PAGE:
REASONS FOR DECISION

What is this appeal about?

  1. [1]
    Eliely Siaana Pty Ltd claimed that Scolari Enterprises Pty Ltd t/as Aussie Nambour owed it $4,148.63 in unpaid commissions and interest. Two Justices of the Peace dismissed the claim and somewhat unusually, invited Eliely to appeal. It did, by applying for leave to appeal.
  2. [2]
    Key issues in the dispute included the actual terms of any Agreement between Eliely and Aussie and whether Aussie properly terminated the Agreement with Eliely pursuant to those terms. After hearing from Mr Nicol for Eliely and Mr Scolari for Aussie, the learned Justices gave their decision. The hearing transcript reveals the following exchange:[1]

TRIBUNAL JP: - - - did he terminate you under 17.1?

MR NICOL: No, he didn’t because here’s the thing from Aussie where they said, “Here’s Alana Shuma”. And it’s got here termination date they started it was the 8th of March. “Did the broker leave under any adverse circumstances?”. “No.” So I wasn’t terminated. Also - - -

TRIBUNAL JP: But what does this email of his say then? This email is quite clear. It says – on the 19th it says you’re terminated.

MR NICOL: But that – I was speaking to Michael and he said “Look” – because I spoke to Michael probably about 10, 15 times.

TRIBUNAL JP: But it says here, “I cannot risk my brand being [indistinct] (sic) Therefore, how we reverse your ties with Aussie Nambour” (sic) That’s pretty straightforward and that sounds like a 17.1 to us.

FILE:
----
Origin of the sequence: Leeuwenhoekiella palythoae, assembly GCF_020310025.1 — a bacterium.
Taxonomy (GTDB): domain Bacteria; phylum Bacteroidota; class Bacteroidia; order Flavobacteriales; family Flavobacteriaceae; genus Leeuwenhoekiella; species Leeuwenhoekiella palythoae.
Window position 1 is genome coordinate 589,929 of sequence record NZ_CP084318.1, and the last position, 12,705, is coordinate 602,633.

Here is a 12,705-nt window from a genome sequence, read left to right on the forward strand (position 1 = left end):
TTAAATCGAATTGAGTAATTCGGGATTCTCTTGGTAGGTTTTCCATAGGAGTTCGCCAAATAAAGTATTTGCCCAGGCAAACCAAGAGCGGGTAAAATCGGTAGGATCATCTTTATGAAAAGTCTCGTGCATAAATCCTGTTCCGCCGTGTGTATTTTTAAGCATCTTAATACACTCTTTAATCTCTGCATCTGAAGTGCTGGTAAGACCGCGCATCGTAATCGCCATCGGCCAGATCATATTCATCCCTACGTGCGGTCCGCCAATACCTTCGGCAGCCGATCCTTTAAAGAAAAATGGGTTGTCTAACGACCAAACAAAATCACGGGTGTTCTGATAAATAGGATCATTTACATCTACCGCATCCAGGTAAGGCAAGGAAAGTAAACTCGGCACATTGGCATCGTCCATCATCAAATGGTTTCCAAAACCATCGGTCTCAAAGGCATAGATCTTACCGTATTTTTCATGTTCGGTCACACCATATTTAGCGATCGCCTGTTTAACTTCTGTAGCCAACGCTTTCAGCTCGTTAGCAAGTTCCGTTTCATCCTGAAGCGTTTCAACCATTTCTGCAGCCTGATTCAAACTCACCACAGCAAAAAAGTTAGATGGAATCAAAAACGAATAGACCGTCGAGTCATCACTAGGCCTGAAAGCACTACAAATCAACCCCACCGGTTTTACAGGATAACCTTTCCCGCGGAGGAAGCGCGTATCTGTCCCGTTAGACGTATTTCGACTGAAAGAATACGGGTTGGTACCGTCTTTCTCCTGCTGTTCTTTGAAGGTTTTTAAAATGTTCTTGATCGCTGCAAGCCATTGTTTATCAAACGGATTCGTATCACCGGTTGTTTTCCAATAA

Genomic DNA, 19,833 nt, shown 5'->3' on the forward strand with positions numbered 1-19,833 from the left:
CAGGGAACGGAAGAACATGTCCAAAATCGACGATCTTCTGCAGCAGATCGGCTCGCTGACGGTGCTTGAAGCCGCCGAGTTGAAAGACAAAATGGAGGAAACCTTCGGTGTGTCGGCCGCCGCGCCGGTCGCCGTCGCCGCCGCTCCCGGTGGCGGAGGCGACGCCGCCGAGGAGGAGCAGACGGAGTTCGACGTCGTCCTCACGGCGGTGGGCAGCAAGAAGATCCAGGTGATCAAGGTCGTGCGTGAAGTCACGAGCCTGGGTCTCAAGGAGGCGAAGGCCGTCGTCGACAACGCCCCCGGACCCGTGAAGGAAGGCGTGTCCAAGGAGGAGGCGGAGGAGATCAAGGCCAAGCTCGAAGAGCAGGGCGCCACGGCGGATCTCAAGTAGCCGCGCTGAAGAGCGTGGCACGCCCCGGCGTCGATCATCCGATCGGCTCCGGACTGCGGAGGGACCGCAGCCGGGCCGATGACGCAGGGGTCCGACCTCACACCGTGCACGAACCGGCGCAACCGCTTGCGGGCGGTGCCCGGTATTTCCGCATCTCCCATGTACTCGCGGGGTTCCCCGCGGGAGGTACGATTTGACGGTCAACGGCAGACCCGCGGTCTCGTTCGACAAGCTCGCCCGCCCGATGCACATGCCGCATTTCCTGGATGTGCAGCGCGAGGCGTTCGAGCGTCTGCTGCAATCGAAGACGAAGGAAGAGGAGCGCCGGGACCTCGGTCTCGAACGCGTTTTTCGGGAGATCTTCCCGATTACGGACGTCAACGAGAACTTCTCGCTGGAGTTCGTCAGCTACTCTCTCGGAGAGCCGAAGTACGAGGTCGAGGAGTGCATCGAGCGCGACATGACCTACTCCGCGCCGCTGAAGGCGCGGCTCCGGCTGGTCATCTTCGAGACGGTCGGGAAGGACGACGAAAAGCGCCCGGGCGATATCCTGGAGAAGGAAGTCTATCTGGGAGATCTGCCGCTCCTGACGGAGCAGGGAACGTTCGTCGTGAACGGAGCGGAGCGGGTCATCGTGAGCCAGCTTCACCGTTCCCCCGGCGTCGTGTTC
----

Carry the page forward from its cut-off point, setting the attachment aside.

MR NICOL: But that’s 17.1 - - -

TRIBUNAL JP: And that brings into account 20.3 - - -

MR NICOL: But that 17.1 - - -

TRIBUNAL JP: - - - in your contract.

MR NICOL: - - - isn’t a – we haven’t signed that contract between ourselves and, I mean, the main thing’s remuneration. But I spoke to Michael several times during that week and he said, “Look, we’ll allay it and we’ll put it off”. I continued working, which I did. That email he’s talking about is actually 9th of February.

TRIBUNAL JP: But we do have an affidavit from – well, no, there’s an email here that says 19th of January. It’s quite clear, the one we’ve got in front of us.

MR NICOL: But – and his - - -

TRIBUNAL JP: Page 24 of his materials.

MR NICOL: But I think – the one I got paid for, for [omitted] and [omitted], I continued working through March because that actually didn’t go to auction until the end of February. So we had a discussion - - -

TRIBUNAL JP: Yeah, but we’ve got you here terminated on the 19th of January.

MR NICOL: And that was – well, that was reversed because Michael, again, had discussion - - -

TRIBUNAL JP: Well, do you have an affidavit from him saying that?

MR NICOL: Well, that thing that you photocopied before is where Michael has written down saying - - -

TRIBUNAL JP: Yeah, I know.

MR NICOL: - - - “These are the loans you’re doing.”